Disasterpiece Theater, #3By: Mizenhauer
The Day Proleague Died: Zest vs Trap
What makes a game of StarCraft II bad?
The first two editions of Disasterpiece Theater explored that question and found two very different answers. soO’s Kong-ing out loss to Zest was a throw of unfathomable proportions. Curious’ tortuous dismemberment at the hands of Flash was an exhibition of what happens when meta and map incentivize players NOT to play StarCraft.
Ultimately, bad games almost always fit into one of two archetypes: Those which sour due to factors within a player’s control, and those that are the product of some external influence.
As nauseating as those games were, we're going to examine a catastrophe of an entirely different magnitude to revive this series after a year on ice. A game with elements of soO and Curious’ defeats, but packaged together in such a manner that it transcended both of them. In other words—the perfectly bad storm.
Without further ado, we take a journey back to the fall of 2016 when Zest played Trap in perhaps the most important game he would play that year—where he really seemed to not give a f**k about whether or not he won.
Zest vs Trap: 2016 Proleague Finals. Jin Air leads 2-0.
A game you probably forgot about until you were rudely reminded
A game you probably forgot about until you were rudely reminded
In order to fully comprehend everything going on in this very brief game, we must first
2016 was very much a cursed campaign for the teams of the SK Telecom Proleague. It came in the shadow of the 2015 season, which might be regarded as the apex of the StarCraft II era in Proleague. Fan favorites and viewership drivers SK Telecom T1 trotted out their best ever roster in 2015, despite having lost half the players who led them to a second place finish in the previous season. Gone were Soulkey, Rain and PartinG, but the emergence of Dream, along with the acquisition of INnoVation, gave SKT the most balanced roster in the league. Those two, along with proven contributors Dark, soO and Classic, combined for 69 wins over the course of the year. Come autumn, Proleague’s foundational franchise defeated Jin Air 4-2 to claim its first StarCraft II team title.
The aforementioned Green Wings had emerged as a real powerhouse in 2015, thanks not only to their superstar duo Maru and sOs, but also an improving Rogue, who notched the fourth most wins in the league with a deep bag of innovative strategies. The rest of the team was as much of a hindrance as they were help, with none of them posting a winning record. But thanks to sOs’ all kill against KT Rolster and Rogue’s baneling fueled heroics against herO (If I had a nickel for every time I referenced this game in an article...) Jin Air reached the finals in Lotte World.
Even though Jin Air ended up losing, the finals run cemented Jin Air’s place as a legitimate title contender heading into the 2016. It seemed like a safe bet that SKT, KT Rolster and Jin Air would retain their spots atop the league while herO and whatever guys CJ Entus chose to salvage from the discount bin would inevitably be dangerous wildcards.
Almost immediately after the conclusion of the 2015 season, things started to unravel at an alarming pace. PRIME was hit by a match-fixing row, leading to the team being disbanded shortly after. SBENU owner Sonic became embroiled in a fraud scandal, leading to the dissolution of SBENU and emergency takeover by AfreecaTV. And, a week before the start of the 2016 Season, the whole Life thing happened.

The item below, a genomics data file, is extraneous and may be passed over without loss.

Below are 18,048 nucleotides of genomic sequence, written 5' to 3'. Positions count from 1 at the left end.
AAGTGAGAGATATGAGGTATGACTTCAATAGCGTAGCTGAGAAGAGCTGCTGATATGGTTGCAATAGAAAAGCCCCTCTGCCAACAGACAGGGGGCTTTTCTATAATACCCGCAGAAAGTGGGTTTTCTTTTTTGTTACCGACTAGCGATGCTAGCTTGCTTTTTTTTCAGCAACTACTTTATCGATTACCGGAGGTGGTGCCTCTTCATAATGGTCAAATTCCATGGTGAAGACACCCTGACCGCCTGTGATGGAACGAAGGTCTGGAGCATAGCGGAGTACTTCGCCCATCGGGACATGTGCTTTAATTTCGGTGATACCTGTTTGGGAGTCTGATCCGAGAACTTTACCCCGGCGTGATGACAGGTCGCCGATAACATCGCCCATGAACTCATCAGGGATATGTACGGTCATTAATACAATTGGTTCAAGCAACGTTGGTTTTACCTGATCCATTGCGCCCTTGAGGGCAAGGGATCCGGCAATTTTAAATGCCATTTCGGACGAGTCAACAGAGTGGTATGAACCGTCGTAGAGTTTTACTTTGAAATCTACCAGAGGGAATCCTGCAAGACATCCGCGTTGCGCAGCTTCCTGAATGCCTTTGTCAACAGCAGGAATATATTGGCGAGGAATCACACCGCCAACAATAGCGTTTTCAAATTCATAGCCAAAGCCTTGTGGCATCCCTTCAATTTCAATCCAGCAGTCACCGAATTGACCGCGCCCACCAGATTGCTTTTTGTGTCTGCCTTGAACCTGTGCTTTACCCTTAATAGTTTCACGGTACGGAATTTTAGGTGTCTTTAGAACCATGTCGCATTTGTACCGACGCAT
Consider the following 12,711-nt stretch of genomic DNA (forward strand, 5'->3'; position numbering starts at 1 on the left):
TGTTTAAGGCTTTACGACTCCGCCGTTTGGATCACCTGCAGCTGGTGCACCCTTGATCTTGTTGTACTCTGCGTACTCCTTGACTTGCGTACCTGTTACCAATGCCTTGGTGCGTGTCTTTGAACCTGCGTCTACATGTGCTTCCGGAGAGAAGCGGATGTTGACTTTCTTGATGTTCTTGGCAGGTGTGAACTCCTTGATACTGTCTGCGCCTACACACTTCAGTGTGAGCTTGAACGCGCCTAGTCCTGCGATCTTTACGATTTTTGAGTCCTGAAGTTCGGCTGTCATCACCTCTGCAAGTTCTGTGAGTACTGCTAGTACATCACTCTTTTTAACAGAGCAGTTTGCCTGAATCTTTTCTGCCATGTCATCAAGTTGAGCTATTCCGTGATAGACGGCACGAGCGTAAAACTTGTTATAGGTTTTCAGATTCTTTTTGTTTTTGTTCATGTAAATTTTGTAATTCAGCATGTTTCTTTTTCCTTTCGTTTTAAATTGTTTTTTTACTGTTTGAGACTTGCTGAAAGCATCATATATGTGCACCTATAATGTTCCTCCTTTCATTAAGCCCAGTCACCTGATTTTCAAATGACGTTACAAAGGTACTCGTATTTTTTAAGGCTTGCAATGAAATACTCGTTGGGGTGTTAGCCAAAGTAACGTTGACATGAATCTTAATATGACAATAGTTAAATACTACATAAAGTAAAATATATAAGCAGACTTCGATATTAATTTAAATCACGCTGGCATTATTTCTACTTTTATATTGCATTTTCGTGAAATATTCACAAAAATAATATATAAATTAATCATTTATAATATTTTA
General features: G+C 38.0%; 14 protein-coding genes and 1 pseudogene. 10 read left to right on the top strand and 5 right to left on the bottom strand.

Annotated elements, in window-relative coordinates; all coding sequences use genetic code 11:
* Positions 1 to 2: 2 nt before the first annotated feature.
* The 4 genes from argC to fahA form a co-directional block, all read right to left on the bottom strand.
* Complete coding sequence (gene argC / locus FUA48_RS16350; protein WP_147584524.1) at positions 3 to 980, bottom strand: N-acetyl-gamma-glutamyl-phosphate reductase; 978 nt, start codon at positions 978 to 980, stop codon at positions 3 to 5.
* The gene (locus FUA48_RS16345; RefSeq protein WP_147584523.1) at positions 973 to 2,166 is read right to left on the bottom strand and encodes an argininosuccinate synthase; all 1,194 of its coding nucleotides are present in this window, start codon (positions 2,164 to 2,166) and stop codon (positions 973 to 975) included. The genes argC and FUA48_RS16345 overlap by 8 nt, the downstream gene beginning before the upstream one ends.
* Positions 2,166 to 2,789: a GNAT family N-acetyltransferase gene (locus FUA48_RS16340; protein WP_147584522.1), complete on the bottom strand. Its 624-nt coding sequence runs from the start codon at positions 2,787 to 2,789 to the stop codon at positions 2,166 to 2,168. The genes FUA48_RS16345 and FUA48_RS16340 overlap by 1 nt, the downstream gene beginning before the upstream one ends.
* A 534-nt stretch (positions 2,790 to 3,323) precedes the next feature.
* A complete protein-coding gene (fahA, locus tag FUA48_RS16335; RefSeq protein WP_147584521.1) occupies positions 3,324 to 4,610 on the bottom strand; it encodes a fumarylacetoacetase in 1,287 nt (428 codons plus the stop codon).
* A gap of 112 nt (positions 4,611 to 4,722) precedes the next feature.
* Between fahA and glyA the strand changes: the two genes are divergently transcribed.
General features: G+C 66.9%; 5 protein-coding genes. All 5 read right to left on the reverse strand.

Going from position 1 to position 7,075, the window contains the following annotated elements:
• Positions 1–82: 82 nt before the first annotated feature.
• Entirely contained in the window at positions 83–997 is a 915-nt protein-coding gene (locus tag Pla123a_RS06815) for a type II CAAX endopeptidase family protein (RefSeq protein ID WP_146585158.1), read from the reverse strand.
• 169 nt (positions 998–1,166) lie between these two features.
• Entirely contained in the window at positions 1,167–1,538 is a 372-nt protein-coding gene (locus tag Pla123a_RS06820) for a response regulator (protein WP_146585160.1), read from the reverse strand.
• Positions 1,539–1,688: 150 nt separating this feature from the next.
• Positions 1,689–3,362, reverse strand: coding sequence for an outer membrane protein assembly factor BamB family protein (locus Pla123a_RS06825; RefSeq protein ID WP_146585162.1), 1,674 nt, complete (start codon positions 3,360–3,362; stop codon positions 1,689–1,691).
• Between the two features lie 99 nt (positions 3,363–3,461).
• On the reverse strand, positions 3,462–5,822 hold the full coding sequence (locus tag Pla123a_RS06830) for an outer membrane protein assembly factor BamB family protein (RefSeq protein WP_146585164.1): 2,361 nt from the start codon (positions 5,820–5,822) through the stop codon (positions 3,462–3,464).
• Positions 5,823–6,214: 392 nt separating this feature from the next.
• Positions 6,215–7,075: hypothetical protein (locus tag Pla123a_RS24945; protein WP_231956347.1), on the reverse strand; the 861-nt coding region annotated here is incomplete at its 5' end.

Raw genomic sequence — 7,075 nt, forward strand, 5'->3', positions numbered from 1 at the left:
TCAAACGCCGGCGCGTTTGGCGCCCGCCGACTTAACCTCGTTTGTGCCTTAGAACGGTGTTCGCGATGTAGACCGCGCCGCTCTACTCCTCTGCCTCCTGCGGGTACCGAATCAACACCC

Oh, and there was Legacy of the Void. It would be callous and sensationalist to compare it to the damage match-fixing inflicted upon the Korean scene, but Blizzard really wasn’t doing pro StarCraft many favors with the release version of StarCraft II's final expansion.
The units weren’t particularly well balanced, Tankivacs changed a fundamental property of Terran that had stood for years, and the initial map pool was one of the worst ever (the situation was so dire that Proleague turned to Heart of the Swarm standouts such as Overgrowth and Frost in an attempt to salvage some degree of competitive integrity). Overall, the quality of games was a far cry from that we had seen in 2015, as players went from a nearly solved edition of StarCraft II to being participants in a live beta test.
Anyway, let’s fast forward about eight months. Jin Air had delivered on the promise they’d shown in 2015 and then some. Thanks to Maru’s absurd 85% win rate, as well as sOs, Rogue and Cure’s yeoman-like performances, the Green Wings marched to the finals in Round 1, only to be felled by SKT once again. They did, however, finally get over the hump in Round 2, with Maru’s game seven victory over Zest ranking among the most thrilling games of 2016. Jin Air ran it back in Round 3, this time beating KT 4 to 1.
Let’s just pretend there were TL awards in 2016 so this could officially be the game of the year
As for the rest of the league, SKT was predictably solid. They entered the year end playoffs as the third seed behind KT Rolster and the seemingly unstoppable Jin Air, despite putting the operation on cruise control with an underwhelming 2-4 record in Round 3.
The battle for the final playoff spot, meanwhile, was far more tightly contested. Had Maru not gotten the better of ByuL in game seven of the penultimate match of Round 3, CJ Entus would have reached the final four. As it were, CJ’s defeat meant the Afreeca Freecs lucked into fourth place, despite their failure to defeat CJ a day earlier (which would have earned them a playoff spot through their own efforts).
Form is temporary, class is permanent, yada yada yada, what do you know—SKT woke just in time to squash the Freecs in the first round of the playoffs. KT Rolster then proved they were the best KT (this saying really sounds better the other way around) by defeating their arch rivals 4-3 in back to back matches to lock up a place in the finals opposite the ascendant Jin Air.
So, about that 2016 KT Rolster team. This was hardly the same team that had been crowned champions two years earlier. Stats had developed into the second best player in the league, as far as wins and losses go, but gone was Flash, who had provided the highlight of their championship run when he punted PartinG’s head into the Han River. Heavyweights Zest and TY were bonafide worldbeaters when faced off in the first GSL final of 2016, but they had fallen off steeply after such hot starts to the year. Amazingly, KT’s fourth most productive player in 2016 was actually Leenock. Amazing, not because he did so while only managing a meager 5-8 record or because the team had featured five very reliable players the year before. But, because Leenock had been acquired when KT traded Life to the Afreeca Freecs mere days before he was arrested. (An extra f**k you to Afreeca (previously SBENU, previously StarTale (Life’s original team) since Life would never play a game for them)).
StarCraft II’s nominee for the worst trade in sports history